Updated Jared Cannonier vs. Derek Brunson UFC 271 Odds, Pick, Prediction: Take Favorite in Middleweight Title Eliminator (Saturday, February 12)
Josh Hedges/Zuffa LLC. Pictured: Jared Cannonier.
- Jared Cannonier is favored against Derek Brunson in a potential No. 1 contender fight at UFC 271.
- The winner of this fight could easily be next in line for a middleweight title fight.
- Sean Zerillo breaks down the fight and makes his betting pick below.
Updated Jared Cannonier vs. Derek Brunson Odds
Top-five middleweights Jared Cannonier (No. 3) and Derek Brunson (No. 4) will battle it out on the main card of UFC 271 Saturday night. The winner of this fight could very well be in line for the next shot at the 185-pound belt.
Cannonier is 4-1 in his past five fights while Brunson is riding a five-fight win streak for the second time in his career. Will Brunson make it six in a row, putting himself closer to gold and keep climbing the division rankings?
I break down the matchup and my betting strategy in this fight below.
Tale of the Tape
|Avg. Fight Time||10:08||8:31|
|Weight (pounds)||185 lbs.||185 lbs.|
|Date of birth||3/16/84||1/4/84|
|Sig Strikes Per Min||3.60||3.45|
|SS Absorbed Per Min||3.19||2.68|
|Take Down Avg||0.12||3.15|
Saturday’s featured bout is a likely middleweight title eliminator unless Whittaker defeats Adesanya and the pair end up with a trilogy fight by the end of the year.
Adesanya, who hopes to clean out the entire middleweight division, is certainly pulling for fresh blood in Cannonier, a former heavyweight who seems to make 185 pounds with ease despite his impressive physique.
Adesanya defeated Brunson in the first round at UFC 230. Still, the 38-year-old is amid a late-career resurgence, entering Saturday on a five-fight winning streak (as an underdog in four of them) after losing to the current champion.
In hindsight, those wins haven’t aged particularly well. Elias Theodorou is no longer with the promotion, Ian Heinisch has gone 1-3 since losing to Brunson, Edmen Shahbazyan is 0-2, Kevin Holland is 0-1 (1 no contest) and Darren Till is still recovering from an ACL tear he sustained before the Brunson fight.
Aside from Heinisch’s win over Gerald Meerschaert, Brunson’s recent string of opponents are winless in the UFC since their matchups with him, despite continually leveling down in competition, and his dominant wrestling wins have most recently come against a one-legged Till (3-for-6), a defenseless Holland (6-for-12) and a busted prospect in Shahbazyan (4-for-8). Aside from Till (career 79% takedown defense), all opponents offer a career takedown defense rate below 60%.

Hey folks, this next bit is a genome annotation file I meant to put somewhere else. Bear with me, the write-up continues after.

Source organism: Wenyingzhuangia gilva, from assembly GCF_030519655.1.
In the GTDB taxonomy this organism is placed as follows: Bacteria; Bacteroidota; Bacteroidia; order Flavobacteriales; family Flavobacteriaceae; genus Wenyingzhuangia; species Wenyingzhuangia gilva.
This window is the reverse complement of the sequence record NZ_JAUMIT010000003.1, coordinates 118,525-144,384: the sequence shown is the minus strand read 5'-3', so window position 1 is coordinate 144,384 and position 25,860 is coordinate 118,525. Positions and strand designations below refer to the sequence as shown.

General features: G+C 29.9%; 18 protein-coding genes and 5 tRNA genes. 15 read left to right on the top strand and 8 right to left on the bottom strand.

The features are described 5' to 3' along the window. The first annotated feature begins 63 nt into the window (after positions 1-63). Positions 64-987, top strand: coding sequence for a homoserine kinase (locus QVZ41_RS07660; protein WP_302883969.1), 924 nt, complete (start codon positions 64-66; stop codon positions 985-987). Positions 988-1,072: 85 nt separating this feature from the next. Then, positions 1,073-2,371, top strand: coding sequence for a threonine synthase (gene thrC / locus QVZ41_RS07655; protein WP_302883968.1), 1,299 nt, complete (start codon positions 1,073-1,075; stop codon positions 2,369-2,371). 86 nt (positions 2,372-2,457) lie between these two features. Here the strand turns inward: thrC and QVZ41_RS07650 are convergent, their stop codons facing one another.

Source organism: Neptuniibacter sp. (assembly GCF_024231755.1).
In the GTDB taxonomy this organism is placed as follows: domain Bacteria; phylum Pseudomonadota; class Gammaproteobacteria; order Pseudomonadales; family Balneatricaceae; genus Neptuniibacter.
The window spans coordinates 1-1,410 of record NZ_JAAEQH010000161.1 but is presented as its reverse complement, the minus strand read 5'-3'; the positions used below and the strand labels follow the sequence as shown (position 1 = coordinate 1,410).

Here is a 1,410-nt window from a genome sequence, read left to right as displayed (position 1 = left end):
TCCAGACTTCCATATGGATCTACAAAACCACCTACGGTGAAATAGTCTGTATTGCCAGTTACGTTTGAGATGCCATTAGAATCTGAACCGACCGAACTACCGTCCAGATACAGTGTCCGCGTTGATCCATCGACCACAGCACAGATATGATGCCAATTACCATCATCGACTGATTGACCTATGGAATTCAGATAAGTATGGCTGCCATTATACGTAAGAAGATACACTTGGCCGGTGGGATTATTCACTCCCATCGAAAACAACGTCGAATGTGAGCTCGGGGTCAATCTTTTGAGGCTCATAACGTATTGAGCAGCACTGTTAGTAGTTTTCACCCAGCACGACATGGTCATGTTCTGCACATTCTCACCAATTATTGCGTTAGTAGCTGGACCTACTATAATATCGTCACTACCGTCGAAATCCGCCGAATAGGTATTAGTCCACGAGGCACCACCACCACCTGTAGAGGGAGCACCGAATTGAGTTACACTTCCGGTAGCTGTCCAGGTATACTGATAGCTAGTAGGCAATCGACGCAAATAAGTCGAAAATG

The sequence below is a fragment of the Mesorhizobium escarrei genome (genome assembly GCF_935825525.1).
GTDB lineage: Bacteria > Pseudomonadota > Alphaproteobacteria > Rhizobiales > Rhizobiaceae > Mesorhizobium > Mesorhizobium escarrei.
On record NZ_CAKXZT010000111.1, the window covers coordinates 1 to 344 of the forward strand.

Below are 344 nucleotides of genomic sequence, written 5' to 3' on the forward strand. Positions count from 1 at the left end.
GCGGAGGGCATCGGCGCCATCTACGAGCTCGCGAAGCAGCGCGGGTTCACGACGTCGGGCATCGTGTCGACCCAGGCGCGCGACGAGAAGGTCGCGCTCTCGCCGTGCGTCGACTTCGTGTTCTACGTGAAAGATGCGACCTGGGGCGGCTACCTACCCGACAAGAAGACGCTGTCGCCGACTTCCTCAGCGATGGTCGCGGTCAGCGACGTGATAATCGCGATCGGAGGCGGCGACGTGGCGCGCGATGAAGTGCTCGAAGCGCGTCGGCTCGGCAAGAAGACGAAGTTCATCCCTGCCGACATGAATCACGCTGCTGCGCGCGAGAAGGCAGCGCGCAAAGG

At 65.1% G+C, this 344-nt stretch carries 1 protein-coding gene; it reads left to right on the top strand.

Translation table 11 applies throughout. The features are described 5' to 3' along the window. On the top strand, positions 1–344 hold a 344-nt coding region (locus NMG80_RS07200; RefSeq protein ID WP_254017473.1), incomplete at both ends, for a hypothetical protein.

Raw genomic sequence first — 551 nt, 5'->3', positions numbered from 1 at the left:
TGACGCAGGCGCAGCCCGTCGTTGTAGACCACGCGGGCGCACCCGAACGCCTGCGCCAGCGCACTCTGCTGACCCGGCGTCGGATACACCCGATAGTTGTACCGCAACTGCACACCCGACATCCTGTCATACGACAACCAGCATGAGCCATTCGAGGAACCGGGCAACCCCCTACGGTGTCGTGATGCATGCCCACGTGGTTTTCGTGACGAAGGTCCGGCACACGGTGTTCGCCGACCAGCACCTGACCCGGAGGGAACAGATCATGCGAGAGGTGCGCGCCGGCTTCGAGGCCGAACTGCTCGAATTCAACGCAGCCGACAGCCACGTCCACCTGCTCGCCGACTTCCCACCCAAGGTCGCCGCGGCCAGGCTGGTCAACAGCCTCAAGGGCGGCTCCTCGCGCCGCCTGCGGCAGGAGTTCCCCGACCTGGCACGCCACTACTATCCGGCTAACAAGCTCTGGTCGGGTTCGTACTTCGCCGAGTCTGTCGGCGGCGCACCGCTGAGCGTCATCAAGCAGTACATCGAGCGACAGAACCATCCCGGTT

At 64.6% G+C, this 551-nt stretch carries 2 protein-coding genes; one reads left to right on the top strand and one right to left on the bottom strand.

I don’t want to take too much away from Brunson, who earned all of those wins and has looked fantastic since moving down to Sanford MMA, following the Adesanya loss. He’s made improvements to his game, mixing his striking and wrestling more coherently while improving his aggression from top position, but I still see flaws that opponents can exploit.
For one, he was in danger early against Shahbazyan before his young opponent gassed out. Brunson remains very hittable at range and leaves his chin up in the air when he closes the distance.
Moreover, he looked exhausted in the later rounds against Holland and in the third round against TIll. Brunson tires himself out even when he has success with his wrestling, and he tends to look exhausted when his opponents can scramble back to their feet.
Despite a big lead in the Holland fight, I didn’t feel safe with my Brunson ticket until the final bell. He looked like he could go out from one clean exchange.
The question is whether Brunson can wrestle Cannonier successfully for at least 10 minutes and survive the final frame. Relative to his recent opponents, this seems like a far more difficult task.
While Cannonier’s takedown defense (62% career) is in the same territory career-wise as Brunson’s recent opponents. He has defended 85% of takedown attempts since moving down to middleweight while making drastic improvements as an overall fighter.
I still expect Brunson to drag Cannonier to the mat early at least once or twice. However, Brunson’s recent opponents have largely accepted the bottom position and looked to get out of the round, where they could hope to catch Brunson standing since every round starts on the feet.
Conversely, Cannonier is very active from the bottom. Given his raw strength at this weight class — like Derrick Lewis at heavyweight — he can just stand up from the bottom position and chuck opponents off of him.
While Brunson carries a ton of power in his left hand, Cannonier is the far more efficient and diverse striker. His recent performances have been awe-inspiring, showing highly accurate striking (59% against Robert Whittaker) and the ability to attack all three levels while seamlessly switching stances.
And he carries as much power as any middleweight:
Cannonier’s cardio also stood out in his victory over Kelvin Gastelum. He fully settled into his middleweight frame and looked fresh in the championship rounds against an opponent who never goes away.
Cannonier vs. Brunson Pick
In this fight, I projected Jared Cannonier as a 63.6% favorite (-175 implied), and I’m happy to bet his moneyline up to that price. Given Brunson’s tendency to gas from wrestling, I would also look to bet Cannonier live after Round 1.
I don’t show value on the total or any winning method props for this fight. However, Cannonier to win inside the distance (projected +110, listed +110) is a fair price, and it’s difficult to imagine him winning clear minutes on the feet and not finishing the fight.
Cannonier wins in Round 1 (boosted to +300 at Caesars) could also be worth a poke.
The Pick: Jared Cannonier ML (-160)